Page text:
As stated in the problem, the game of fifteen is equivalent to random
tic-tac-toe except in the winning conditions. The transformation is
equivalent to numbering the tic-tac-toe board as a magic square. There
are eight combinations of three numbers from the set one through nine
which add to 15, precisely matching the lines in the magic square and the
tic-tac-toe game.
While the games actually end as soon as somebody gets a winning triple,
if carried out to fill the board, there would be 9! = 362880 possible games.
Games that end before the eighth move are more likely end states than others,
since there is more than one of the 9! full-board games corresponding to this
position. However, the final answer will be in the form N/9!, where N is an
integer.
I will analyze the results by looking at the full-board tic-tac-toe games,
and determining the number of Fifteen games which lead to each, including
(for those final states which have winning triples for both players) how
many games lead to wins for each player.
For any given final board, such as:
BAA
AAB
BBA
There are 5! ways of arranging A's moves, and 4! independent ways of
arranging B's moves. Thus, there are 5!*4! = 120*24 = 2880 games of
Fifteen which correspond to this filled tic-tac-toe board. In addition,
there are up to 8 rotations and reflections of each board, which multiply
this number further (to 23040 games for the board above).
There are 3 full tic-tac-toe boards (distinct to rotations and reflections)
which contain no winning line for either player. These are:
BAA
AAB (8 rot/ref)
BBA
ABA
BBA (4 rot/ref)
AAB
BAB
ABA (4 rot/ref)
ABA
These give 16*2880 = 46080 games of Fifteen in which neither player gets a
winning triple, and as a result B wins.
There are several full tic-tac-toe boards where only one player gets a
winning line. These are wins for A:
AAA
BBA (4)
BBA
AAA
BAB (4)
BAB
BAB
AAA (1)
BAB
AAA
BAB (8)
BBA
AAB
BAA (4)
BBA
AAB
BAB (4)
BAA
AAB
AAB (4)
BBA
AAB
BAB (8)
ABA
ABA
BAB (1)
ABA
AAA
ABB (8)
BAB
AAA
ABB (8)
BBA
ABB
AAA (8)
BAB
(Total 62)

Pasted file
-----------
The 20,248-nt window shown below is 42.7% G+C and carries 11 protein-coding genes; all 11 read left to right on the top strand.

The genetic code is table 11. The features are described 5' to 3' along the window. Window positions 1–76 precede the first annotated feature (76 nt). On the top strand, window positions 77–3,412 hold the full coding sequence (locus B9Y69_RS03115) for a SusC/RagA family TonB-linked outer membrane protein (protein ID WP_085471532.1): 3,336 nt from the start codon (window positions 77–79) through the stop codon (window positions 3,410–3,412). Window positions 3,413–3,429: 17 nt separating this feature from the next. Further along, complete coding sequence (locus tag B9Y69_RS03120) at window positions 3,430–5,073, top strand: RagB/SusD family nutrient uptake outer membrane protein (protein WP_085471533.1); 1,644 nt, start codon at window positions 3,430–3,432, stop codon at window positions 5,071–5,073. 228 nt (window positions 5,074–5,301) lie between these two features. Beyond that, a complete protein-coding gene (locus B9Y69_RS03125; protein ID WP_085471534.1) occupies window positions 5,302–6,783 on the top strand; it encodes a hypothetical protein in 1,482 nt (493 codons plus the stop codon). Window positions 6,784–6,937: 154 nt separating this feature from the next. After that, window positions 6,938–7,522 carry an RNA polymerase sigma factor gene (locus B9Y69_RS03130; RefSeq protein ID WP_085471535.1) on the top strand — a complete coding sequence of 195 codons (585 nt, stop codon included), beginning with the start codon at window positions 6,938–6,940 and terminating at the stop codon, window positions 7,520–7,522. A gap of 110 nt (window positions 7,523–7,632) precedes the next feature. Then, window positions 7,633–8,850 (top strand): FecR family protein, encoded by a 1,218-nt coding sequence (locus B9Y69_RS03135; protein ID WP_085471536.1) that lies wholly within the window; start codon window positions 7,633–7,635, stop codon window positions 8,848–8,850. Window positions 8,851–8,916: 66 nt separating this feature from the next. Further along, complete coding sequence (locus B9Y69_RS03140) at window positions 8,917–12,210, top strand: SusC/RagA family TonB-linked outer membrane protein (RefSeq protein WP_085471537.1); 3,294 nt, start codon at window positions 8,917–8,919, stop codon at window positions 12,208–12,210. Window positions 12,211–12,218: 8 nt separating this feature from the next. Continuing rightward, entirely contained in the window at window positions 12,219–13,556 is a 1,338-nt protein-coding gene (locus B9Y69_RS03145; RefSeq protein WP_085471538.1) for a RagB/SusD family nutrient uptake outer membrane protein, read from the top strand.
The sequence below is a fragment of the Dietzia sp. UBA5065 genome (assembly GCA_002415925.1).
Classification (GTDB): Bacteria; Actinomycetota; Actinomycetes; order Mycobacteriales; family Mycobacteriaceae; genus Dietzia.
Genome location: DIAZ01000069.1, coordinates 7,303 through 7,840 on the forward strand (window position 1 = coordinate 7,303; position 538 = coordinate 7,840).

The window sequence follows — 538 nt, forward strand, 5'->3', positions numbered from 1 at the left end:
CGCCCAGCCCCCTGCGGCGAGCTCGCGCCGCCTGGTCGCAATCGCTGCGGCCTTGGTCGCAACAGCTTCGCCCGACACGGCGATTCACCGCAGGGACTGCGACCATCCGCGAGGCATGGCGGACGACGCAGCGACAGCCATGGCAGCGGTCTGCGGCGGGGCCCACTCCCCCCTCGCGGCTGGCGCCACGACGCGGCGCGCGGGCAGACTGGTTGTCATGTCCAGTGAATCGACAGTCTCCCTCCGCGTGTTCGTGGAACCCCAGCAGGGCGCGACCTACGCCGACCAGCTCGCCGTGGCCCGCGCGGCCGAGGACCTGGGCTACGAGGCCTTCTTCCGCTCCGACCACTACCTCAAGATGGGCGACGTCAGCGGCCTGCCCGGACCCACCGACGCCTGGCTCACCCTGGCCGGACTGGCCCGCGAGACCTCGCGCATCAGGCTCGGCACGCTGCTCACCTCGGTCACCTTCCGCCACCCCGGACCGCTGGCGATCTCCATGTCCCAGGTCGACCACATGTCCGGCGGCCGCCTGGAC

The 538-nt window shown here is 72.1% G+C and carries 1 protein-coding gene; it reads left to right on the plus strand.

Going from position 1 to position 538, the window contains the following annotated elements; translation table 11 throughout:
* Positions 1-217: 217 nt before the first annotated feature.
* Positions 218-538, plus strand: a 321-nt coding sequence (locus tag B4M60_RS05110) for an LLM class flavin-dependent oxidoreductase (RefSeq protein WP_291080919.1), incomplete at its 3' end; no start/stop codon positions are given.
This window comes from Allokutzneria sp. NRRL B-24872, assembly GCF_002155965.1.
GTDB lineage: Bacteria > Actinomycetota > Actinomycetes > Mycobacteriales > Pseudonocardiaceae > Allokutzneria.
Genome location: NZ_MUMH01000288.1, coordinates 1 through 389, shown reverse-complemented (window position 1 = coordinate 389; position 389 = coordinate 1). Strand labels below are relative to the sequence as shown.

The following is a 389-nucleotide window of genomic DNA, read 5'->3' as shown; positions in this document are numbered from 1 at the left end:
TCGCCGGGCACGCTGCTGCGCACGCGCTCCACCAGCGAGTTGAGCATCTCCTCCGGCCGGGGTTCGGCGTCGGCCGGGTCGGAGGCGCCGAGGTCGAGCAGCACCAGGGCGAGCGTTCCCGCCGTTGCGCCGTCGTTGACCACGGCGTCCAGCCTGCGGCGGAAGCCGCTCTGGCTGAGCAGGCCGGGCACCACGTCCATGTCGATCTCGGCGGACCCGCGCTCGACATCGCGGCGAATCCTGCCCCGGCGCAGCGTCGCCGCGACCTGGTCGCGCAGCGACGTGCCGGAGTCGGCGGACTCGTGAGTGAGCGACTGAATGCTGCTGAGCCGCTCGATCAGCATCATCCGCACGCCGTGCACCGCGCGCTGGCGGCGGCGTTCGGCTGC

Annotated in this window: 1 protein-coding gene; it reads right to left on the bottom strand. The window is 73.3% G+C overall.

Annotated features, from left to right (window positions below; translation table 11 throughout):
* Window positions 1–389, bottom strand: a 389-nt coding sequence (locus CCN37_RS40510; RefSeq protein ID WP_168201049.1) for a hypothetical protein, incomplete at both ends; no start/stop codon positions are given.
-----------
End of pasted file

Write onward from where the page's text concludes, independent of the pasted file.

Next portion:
And these for B:
BAA
ABA (4)
BAB
BAA
BBA (8)
AAB
(Total 12)
This gives 62*2880 = 178560 games of Fifteen that win for A, and
12*2880 = 34560 games for B.
These filled tic-tac-toe boards contain winning lines for both players.
There can only be one line for each player, since two crossing lines for A,
in any configuration, prevent B from getting a line, and B doesn't get
enough plays to make two lines.
AAA
BBB (8)
AAB
AAA
BBB (4)
ABA
AAA
BAA (8)
BBB
AAA
ABA (4)
BBB
BAA
AAA (8)
BBB
ABA
AAA (4)
BBB
(Total 36)
This gives 36*2880 = 103680 games that may lead to a win for either A or B.
Each set of 2880 has the same number of A wins and B wins, since only the
order that the 6 numbers in the two winning lines occur matters.
When the first three moves for A are the winning line (12/120), A wins.
When the fifth move for A is part of the winning line, B wins (72/120).
When the last of the winning line is A's 4th move (24/120), A wins unless
B's winning line occurs in his first three moves (6/24). (So A wins this
way 18/120 times and B wins this way 6/120 times.)
Thus, A's overall chances of winning these cases is 30/120, or 1/4.
So, A wins 25920 of these cases and B wins 77760 of them.
This gives us a total of 178560 + 25920 = 204480 cases where A wins, and
46080 + 34560 + 77760 = 158400 of the 362880 total cases.
Bet on A.
Joseph DeVincentis
----------------------------------------------------------
Hi, Ed.
Concerning the problem proposed by Sudipta Das, it seems that, among the
255168 possible matches:
- 131184 times the match stops because A getts three balls totalling 15;
- 77904 times the match stops because B getss three balls totalling 15;
- 46080 times no one gets a winning triple.
Thus player A wins 51.41%
Ciao, Claudio Baiocchi.